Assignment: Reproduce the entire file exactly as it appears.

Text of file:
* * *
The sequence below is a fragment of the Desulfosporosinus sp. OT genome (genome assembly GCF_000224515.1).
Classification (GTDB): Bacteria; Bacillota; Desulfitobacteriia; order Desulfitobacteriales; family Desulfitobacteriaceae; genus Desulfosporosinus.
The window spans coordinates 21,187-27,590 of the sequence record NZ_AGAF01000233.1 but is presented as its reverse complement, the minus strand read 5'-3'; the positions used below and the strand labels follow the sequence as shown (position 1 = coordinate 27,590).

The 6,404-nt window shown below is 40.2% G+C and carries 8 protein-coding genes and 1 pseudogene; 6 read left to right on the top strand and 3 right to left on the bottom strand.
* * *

The sequence below is a fragment of the Desulfosporosinus sp. OT genome (genome assembly GCF_000224515.1).
Classification (GTDB): Bacteria; Bacillota; Desulfitobacteriia; order Desulfitobacteriales; family Desulfitobacteriaceae; genus Desulfosporosinus.
The window spans coordinates 21,187-27,590 of the sequence record NZ_AGAF01000233.1 but is presented as its reverse complement, the minus strand read 5'-3'; the positions used below and the strand labels follow the sequence as shown (position 1 = coordinate 27,590).

The 6,404-nt window shown below is 40.2% G+C and carries 8 protein-coding genes and 1 pseudogene; 6 read left to right on the top strand and 3 right to left on the bottom strand.